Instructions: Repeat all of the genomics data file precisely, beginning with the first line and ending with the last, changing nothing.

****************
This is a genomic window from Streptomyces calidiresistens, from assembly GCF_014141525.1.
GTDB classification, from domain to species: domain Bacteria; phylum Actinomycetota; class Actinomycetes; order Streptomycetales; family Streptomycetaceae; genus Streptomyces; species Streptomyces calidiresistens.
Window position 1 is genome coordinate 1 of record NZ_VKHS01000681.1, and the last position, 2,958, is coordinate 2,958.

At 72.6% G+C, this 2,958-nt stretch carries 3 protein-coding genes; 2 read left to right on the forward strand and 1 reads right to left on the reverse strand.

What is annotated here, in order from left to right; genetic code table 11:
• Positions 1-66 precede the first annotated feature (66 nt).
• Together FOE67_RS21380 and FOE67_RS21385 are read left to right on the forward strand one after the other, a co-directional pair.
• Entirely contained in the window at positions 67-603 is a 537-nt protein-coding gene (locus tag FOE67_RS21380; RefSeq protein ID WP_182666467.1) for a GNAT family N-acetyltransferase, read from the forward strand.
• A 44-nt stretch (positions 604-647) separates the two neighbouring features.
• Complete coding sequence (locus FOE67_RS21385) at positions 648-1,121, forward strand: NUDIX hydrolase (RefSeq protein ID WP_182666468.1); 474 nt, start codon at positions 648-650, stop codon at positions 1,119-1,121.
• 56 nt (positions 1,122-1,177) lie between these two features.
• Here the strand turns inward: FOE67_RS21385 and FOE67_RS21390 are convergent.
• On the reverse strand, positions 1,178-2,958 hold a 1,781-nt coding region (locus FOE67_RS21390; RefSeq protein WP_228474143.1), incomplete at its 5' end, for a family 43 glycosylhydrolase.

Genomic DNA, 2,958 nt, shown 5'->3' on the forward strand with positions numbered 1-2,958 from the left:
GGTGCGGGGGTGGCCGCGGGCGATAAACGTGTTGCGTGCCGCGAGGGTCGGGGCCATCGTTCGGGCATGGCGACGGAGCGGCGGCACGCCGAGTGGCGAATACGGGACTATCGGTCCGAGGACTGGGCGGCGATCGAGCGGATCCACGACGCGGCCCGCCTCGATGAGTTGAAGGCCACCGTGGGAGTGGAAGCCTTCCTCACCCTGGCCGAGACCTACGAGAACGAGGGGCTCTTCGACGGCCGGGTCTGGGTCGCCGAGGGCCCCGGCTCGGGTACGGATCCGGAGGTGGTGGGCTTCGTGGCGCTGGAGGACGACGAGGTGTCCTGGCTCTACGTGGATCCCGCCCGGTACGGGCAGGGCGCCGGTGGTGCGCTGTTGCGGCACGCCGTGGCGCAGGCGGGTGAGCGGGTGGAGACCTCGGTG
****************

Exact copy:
This is a genomic window from Streptomyces calidiresistens, from assembly GCF_014141525.1.
GTDB classification, from domain to species: domain Bacteria; phylum Actinomycetota; class Actinomycetes; order Streptomycetales; family Streptomycetaceae; genus Streptomyces; species Streptomyces calidiresistens.
Window position 1 is genome coordinate 1 of record NZ_VKHS01000681.1, and the last position, 2,958, is coordinate 2,958.

At 72.6% G+C, this 2,958-nt stretch carries 3 protein-coding genes; 2 read left to right on the forward strand and 1 reads right to left on the reverse strand.

What is annotated here, in order from left to right; genetic code table 11:
• Positions 1-66 precede the first annotated feature (66 nt).
• Together FOE67_RS21380 and FOE67_RS21385 are read left to right on the forward strand one after the other, a co-directional pair.
• Entirely contained in the window at positions 67-603 is a 537-nt protein-coding gene (locus tag FOE67_RS21380; RefSeq protein ID WP_182666467.1) for a GNAT family N-acetyltransferase, read from the forward strand.
• A 44-nt stretch (positions 604-647) separates the two neighbouring features.
• Complete coding sequence (locus FOE67_RS21385) at positions 648-1,121, forward strand: NUDIX hydrolase (RefSeq protein ID WP_182666468.1); 474 nt, start codon at positions 648-650, stop codon at positions 1,119-1,121.
• 56 nt (positions 1,122-1,177) lie between these two features.
• Here the strand turns inward: FOE67_RS21385 and FOE67_RS21390 are convergent.
• On the reverse strand, positions 1,178-2,958 hold a 1,781-nt coding region (locus FOE67_RS21390; RefSeq protein WP_228474143.1), incomplete at its 5' end, for a family 43 glycosylhydrolase.

Genomic DNA, 2,958 nt, shown 5'->3' on the forward strand with positions numbered 1-2,958 from the left:
GGTGCGGGGGTGGCCGCGGGCGATAAACGTGTTGCGTGCCGCGAGGGTCGGGGCCATCGTTCGGGCATGGCGACGGAGCGGCGGCACGCCGAGTGGCGAATACGGGACTATCGGTCCGAGGACTGGGCGGCGATCGAGCGGATCCACGACGCGGCCCGCCTCGATGAGTTGAAGGCCACCGTGGGAGTGGAAGCCTTCCTCACCCTGGCCGAGACCTACGAGAACGAGGGGCTCTTCGACGGCCGGGTCTGGGTCGCCGAGGGCCCCGGCTCGGGTACGGATCCGGAGGTGGTGGGCTTCGTGGCGCTGGAGGACGACGAGGTGTCCTGGCTCTACGTGGATCCCGCCCGGTACGGGCAGGGCGCCGGTGGTGCGCTGTTGCGGCACGCCGTGGCGCAGGCGGGTGAGCGGGTGGAGACCTCGGTG